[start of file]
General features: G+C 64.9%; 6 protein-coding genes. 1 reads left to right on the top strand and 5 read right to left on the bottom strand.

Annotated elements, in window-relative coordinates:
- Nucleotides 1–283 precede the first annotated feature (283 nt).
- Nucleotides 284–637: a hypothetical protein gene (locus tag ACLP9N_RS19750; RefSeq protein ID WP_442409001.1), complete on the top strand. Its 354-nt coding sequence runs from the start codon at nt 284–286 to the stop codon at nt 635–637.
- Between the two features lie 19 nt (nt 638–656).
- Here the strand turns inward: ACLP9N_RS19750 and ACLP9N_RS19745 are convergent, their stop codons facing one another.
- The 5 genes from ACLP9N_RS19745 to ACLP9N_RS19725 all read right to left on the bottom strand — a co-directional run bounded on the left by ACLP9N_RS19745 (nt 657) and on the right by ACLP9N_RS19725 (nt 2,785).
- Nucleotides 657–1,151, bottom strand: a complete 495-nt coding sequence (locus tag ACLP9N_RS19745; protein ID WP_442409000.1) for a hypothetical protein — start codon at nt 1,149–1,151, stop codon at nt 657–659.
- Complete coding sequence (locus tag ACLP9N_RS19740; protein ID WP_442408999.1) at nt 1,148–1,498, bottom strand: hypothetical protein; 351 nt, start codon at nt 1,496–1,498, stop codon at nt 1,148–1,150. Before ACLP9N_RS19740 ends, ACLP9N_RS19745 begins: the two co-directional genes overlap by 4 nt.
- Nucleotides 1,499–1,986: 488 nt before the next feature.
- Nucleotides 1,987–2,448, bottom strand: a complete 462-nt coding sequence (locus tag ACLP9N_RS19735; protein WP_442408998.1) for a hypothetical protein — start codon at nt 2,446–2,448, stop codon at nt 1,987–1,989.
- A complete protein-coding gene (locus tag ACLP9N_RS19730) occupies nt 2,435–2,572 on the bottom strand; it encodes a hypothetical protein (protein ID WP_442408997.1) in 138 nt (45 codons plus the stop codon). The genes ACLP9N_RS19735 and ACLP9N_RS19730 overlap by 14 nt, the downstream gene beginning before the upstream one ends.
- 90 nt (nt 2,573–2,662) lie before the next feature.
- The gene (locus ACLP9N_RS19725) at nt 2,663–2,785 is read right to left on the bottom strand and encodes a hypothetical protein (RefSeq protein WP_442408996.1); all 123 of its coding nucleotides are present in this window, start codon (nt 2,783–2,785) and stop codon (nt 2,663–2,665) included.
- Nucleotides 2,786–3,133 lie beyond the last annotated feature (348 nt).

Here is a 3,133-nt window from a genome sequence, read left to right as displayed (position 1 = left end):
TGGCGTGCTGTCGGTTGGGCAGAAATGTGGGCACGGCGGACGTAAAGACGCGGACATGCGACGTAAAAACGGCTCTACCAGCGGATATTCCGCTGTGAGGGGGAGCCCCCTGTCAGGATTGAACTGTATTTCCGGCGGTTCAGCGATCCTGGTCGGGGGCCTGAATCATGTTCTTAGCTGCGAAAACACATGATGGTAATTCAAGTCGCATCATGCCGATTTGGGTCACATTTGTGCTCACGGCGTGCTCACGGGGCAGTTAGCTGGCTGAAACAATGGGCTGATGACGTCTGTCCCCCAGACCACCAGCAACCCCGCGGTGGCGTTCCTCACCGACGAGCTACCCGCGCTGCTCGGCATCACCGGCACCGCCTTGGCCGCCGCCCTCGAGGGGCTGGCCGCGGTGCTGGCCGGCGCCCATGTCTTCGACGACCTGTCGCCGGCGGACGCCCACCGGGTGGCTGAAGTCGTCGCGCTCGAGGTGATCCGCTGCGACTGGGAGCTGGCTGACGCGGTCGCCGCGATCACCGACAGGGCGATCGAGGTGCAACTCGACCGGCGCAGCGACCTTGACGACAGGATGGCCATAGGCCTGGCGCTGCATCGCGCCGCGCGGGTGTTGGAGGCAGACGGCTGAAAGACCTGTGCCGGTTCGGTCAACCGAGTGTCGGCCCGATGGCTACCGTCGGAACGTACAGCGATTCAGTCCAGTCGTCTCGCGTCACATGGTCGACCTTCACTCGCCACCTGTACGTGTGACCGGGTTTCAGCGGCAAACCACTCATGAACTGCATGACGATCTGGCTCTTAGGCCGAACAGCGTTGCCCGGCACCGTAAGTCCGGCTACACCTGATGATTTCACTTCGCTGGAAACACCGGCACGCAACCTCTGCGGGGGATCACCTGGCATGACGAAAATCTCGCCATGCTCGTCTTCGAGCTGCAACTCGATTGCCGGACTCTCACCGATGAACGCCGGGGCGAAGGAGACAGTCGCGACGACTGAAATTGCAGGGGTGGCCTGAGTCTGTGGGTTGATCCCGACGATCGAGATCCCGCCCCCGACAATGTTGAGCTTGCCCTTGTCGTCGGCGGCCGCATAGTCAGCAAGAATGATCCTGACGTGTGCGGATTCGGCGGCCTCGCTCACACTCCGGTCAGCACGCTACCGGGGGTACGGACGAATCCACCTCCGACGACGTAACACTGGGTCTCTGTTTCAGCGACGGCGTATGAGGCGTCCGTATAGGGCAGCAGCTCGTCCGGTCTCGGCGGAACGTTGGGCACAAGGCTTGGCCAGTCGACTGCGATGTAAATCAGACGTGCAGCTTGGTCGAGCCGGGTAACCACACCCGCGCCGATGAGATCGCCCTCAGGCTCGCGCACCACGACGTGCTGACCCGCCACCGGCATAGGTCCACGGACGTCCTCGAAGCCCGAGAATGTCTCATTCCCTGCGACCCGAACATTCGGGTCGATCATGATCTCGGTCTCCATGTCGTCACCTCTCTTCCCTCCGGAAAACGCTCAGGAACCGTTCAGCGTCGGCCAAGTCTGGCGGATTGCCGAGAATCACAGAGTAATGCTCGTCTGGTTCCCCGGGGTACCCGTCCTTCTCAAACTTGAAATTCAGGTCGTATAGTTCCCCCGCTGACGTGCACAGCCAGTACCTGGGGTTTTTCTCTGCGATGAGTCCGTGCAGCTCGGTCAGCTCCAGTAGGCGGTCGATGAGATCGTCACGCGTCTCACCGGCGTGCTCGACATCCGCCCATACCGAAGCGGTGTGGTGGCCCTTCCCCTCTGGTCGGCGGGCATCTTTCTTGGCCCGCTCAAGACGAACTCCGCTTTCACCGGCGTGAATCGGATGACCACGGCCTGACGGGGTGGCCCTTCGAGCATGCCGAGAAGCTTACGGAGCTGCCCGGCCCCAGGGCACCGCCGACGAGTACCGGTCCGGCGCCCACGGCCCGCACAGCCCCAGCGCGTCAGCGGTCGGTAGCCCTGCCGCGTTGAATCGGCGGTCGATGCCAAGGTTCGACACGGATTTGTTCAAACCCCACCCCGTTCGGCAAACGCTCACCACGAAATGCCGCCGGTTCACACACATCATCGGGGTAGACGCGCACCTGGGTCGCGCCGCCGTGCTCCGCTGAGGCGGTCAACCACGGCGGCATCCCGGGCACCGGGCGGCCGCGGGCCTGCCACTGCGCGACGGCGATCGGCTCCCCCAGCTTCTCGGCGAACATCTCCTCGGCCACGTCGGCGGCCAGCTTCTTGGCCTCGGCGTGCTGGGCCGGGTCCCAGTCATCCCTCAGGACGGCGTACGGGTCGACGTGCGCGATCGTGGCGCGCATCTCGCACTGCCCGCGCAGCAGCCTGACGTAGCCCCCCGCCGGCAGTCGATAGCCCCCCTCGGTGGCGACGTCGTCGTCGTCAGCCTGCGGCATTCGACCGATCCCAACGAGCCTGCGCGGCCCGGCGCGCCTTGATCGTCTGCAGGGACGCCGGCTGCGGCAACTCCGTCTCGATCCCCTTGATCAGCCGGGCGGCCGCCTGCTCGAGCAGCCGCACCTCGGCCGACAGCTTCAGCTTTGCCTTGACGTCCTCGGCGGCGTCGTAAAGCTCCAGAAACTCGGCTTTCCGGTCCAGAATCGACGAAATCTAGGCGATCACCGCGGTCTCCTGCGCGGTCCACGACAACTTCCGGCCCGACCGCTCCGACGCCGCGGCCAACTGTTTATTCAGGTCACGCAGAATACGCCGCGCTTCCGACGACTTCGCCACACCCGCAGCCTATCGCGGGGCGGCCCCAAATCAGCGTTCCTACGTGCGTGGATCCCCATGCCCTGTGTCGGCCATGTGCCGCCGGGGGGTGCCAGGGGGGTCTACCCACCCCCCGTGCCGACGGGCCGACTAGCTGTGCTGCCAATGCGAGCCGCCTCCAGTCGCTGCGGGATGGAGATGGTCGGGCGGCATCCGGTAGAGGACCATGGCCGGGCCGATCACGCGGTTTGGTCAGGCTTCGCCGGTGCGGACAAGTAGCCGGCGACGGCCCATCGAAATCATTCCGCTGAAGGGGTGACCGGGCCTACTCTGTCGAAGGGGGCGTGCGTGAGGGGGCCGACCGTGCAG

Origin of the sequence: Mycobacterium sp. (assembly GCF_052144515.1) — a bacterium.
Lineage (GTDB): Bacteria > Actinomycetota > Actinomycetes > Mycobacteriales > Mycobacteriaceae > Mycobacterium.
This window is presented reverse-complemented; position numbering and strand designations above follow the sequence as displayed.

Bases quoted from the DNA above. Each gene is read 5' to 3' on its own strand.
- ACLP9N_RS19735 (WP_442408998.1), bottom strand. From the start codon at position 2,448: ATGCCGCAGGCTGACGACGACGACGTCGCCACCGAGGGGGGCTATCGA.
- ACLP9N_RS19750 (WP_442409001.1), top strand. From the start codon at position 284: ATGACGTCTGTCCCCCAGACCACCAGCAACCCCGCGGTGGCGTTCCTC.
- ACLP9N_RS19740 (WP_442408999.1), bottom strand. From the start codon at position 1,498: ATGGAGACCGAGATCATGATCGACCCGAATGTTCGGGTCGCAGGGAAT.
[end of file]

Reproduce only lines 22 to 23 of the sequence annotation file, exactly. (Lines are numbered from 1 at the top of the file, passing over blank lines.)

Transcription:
- ACLP9N_RS19735 (WP_442408998.1), bottom strand. From the start codon at position 2,448: ATGCCGCAGGCTGACGACGACGACGTCGCCACCGAGGGGGGCTATCGA.
- ACLP9N_RS19750 (WP_442409001.1), top strand. From the start codon at position 284: ATGACGTCTGTCCCCCAGACCACCAGCAACCCCGCGGTGGCGTTCCTC.